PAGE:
Passive cannabis smoke: these are the side effects
Does breathing second-hand marijuana smoke have any consequences?
Some studies say there appear to be serious health risks but under certain conditions.
I guess you’re wondering which ones, right?
In this article, we will shed some light on the question.
What happens if a person breathes in second-hand marijuana smoke?
Studies have shown that, although possible, it is unlikely that a person who breathes second-hand marijuana smoke will ‘get high’.
To be precise, the high that a sober person experiences when around someone under the influence of recreational drugs is known as a contact high.
However, this possibility may increase if the person is very close to someone smoking, especially if the latter is using marijuana with a very high level of tetrahydrocannabinol (THC).
THC is one of several chemical compounds of the cannabis plant, called cannabinoids, and is the substance that causes the psychoactive effects of weed.
Naturally, a higher level of THC means a more powerful effect.
If one is in a room with little or no ventilation, the likelihood of a person getting high from the surrounding smoke also increases dramatically.
In short, for a contact high to be possible, a person would have to be in the vicinity of someone smoking highly concentrated marijuana for a prolonged period in a poorly ventilated area.
But what could the possible side effects be?
People who inhale second-hand marijuana smoke may experience the following side effects:
- burning, itching or reddening of the eyes;
- dry mouth;
- increased appetite;
- accelerated heartbeat;
- feeling of time slowing down;
Furthermore, A person exposed to high levels of marijuana smoke in an unventilated area may suffer mild memory and motor skills impairments, serious enough consequences for which driving is strongly discouraged.
Passive cannabis smoking: limits in the study of health risks
Although the effects of second-hand cigarette smoke are well known, experts know little about the health risks associated with second-hand marijuana smoke.
Assessing the potential risks of second-hand smoke presents specific difficulties, not the least because it is illegal in many areas of the world, making studies difficult.
Moreover, the potency of marijuana has changed over time: the joints smoked by hippies in the 1960s are not the same as those smoked today.
That said, several potential risks of passive cannabis smoking have been identified.
In a study of 43 children between 1 month and two years who were admitted to Colorado hospitals between 2013 and 2015 for bronchiolitis, urine samples analysed for marijuana metabolites revealed that 16% of the children had a detectable exposure to second-hand marijuana smoke.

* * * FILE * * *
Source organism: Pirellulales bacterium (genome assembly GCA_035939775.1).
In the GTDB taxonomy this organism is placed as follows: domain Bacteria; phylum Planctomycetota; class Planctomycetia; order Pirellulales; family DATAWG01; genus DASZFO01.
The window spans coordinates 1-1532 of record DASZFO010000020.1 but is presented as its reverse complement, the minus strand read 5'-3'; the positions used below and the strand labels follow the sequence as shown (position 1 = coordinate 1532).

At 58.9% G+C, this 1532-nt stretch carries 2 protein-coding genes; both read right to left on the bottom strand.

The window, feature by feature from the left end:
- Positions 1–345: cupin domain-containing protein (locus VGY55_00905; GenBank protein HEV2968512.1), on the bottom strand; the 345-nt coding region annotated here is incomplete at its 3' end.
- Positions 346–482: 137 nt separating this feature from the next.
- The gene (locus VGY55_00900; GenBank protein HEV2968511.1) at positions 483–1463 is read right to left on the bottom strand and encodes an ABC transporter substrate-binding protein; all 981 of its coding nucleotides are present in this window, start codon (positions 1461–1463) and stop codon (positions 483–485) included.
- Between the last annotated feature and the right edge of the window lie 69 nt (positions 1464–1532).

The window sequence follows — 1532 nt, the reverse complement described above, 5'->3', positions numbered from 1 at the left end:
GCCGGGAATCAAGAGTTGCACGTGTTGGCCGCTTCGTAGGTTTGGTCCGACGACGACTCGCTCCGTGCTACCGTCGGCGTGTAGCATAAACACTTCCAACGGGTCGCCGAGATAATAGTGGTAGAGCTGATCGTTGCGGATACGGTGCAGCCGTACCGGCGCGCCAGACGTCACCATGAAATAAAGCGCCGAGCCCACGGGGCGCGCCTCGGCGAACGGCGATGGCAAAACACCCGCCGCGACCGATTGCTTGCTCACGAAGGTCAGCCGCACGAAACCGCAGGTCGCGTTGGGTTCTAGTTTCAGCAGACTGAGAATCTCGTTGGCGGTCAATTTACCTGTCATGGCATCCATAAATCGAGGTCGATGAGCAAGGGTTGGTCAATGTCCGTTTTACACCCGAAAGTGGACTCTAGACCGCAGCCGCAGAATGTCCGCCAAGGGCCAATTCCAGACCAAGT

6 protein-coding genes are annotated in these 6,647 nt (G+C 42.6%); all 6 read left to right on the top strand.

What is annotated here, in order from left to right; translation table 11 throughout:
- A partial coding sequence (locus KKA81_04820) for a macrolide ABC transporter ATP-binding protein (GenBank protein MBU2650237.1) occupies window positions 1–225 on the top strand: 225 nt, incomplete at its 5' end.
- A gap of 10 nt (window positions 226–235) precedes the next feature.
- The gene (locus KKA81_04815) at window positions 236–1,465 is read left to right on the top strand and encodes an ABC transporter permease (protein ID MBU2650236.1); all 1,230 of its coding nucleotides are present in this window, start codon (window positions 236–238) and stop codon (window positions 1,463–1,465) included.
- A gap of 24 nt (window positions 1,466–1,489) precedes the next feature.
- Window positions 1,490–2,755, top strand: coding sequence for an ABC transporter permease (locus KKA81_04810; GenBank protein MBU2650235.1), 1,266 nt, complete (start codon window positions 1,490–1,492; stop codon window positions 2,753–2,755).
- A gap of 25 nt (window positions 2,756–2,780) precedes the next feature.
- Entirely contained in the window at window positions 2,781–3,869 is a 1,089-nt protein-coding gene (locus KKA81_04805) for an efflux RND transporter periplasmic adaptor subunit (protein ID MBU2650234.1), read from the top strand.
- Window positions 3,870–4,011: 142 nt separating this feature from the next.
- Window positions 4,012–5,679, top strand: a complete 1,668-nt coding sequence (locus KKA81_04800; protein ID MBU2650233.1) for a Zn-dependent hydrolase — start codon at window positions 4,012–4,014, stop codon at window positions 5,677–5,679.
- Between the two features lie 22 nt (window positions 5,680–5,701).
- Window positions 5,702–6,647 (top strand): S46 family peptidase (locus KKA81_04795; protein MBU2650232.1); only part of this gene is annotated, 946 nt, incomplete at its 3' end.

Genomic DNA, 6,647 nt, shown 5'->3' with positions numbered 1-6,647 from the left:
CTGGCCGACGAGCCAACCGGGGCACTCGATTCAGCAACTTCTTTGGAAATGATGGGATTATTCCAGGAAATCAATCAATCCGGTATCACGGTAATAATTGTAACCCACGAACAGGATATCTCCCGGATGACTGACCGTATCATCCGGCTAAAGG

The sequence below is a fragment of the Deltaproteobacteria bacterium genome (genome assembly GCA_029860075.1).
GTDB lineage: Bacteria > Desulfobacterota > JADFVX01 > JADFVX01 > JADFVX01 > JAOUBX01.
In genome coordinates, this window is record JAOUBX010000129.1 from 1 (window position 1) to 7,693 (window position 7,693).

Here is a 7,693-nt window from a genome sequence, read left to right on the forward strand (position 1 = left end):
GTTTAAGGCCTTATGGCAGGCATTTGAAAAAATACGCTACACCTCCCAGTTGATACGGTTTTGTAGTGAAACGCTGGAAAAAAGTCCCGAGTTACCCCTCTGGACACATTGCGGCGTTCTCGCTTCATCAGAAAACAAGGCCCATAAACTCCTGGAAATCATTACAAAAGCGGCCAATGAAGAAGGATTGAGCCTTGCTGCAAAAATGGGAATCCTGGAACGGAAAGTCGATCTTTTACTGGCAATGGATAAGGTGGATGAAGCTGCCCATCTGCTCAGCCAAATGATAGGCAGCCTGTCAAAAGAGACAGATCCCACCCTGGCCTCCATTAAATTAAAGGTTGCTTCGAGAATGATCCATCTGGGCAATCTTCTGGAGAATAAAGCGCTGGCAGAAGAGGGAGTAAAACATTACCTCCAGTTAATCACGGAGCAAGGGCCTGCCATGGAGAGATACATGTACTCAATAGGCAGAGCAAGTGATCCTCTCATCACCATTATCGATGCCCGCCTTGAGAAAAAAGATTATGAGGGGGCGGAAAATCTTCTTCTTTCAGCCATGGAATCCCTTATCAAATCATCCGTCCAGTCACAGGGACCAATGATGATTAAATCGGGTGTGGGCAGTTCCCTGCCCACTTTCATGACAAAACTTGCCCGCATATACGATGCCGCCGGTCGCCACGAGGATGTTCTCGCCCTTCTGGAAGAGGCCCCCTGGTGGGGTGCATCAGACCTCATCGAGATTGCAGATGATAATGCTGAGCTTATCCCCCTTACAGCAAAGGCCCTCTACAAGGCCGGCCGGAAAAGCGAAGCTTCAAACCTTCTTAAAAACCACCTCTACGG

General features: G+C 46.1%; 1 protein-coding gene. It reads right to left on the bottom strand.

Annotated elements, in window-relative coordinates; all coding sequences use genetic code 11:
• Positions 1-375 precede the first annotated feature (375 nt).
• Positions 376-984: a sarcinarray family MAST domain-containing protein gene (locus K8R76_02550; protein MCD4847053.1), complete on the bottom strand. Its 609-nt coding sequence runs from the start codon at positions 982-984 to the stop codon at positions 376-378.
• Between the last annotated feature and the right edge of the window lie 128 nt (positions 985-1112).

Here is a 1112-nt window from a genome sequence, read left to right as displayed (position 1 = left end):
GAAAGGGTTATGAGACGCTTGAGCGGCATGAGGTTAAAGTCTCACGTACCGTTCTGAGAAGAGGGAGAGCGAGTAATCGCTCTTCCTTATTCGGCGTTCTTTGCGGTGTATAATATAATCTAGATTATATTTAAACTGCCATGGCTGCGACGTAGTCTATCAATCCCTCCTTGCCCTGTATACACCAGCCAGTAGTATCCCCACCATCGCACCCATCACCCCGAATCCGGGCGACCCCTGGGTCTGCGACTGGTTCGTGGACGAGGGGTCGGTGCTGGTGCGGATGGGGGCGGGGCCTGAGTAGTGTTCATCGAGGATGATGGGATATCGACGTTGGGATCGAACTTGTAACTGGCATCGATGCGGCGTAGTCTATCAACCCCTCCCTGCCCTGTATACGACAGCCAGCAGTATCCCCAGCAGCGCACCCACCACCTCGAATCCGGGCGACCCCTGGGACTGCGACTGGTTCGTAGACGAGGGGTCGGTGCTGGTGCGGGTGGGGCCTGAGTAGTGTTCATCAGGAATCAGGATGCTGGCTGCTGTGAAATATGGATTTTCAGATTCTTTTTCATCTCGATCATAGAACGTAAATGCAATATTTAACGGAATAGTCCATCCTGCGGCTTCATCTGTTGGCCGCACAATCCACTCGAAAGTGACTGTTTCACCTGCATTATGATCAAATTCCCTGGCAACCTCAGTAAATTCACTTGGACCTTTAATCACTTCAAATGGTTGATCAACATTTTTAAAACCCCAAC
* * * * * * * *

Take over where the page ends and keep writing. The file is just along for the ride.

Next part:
Another study provided a preliminary analysis of the health outcomes of children living in pot-using homes; research showed a relatively strong association between indoor cannabis smoking and adverse health outcomes in children, indicating a need for further studies on the effects of second-hand smoke.
Finally, a 2016 study examined the effects of second-hand smoke in rats.
The researchers found that after one minute of exposure, the femoral artery’s response to increased blood flow was impaired for 90 minutes, significantly longer than the effect of passive tobacco smoke (‘only’ 30 minutes).
From these results, it can be concluded that passive marijuana smoking may adversely affect the heart.
However, researchers must continue to study this phenomenon before drawing any firm conclusions.
Passive marijuana smoking: the role of THC
The known side effects of exposure to second-hand tobacco smoke, including risks to the heart and lungs, raise the question of whether exposure to second-hand marijuana produces similar health risks.
If purchased illegally, marijuana contains many of the same chemicals and carcinogens found in tobacco smoke, not to mention tetrahydrocannabinol (THC), which, as we have said, is the compound responsible for most of the psychoactive effects.
You should know that THC can also be transmitted to infants and children and that people exposed to second-hand marijuana smoke can experience psychoactive effects, such as euphoria.
Recent studies have found strong associations between reporting having someone in the family who uses marijuana (e.g. a parent, relative, or caregiver) and children with detectable levels of THC.
Other research shows that pot use during adolescence can affect children’s brain development and cause problems with attention, motivation, and memory.
However, further research on the effects of second-hand marijuana smoke is still needed, with the understanding that purchasing illegal cannabis with higher THC content than permitted by law could lead to serious legal and health consequences.
This article was intended to shed light on the possible consequences of passive marijuana smoking. As we have seen, this risk depends mainly on the duration of contact with the person using it and the type of cannabis.
If it is high in THC (we are talking about an illegally purchased product), it can severely compromise one’s health.
See you soon!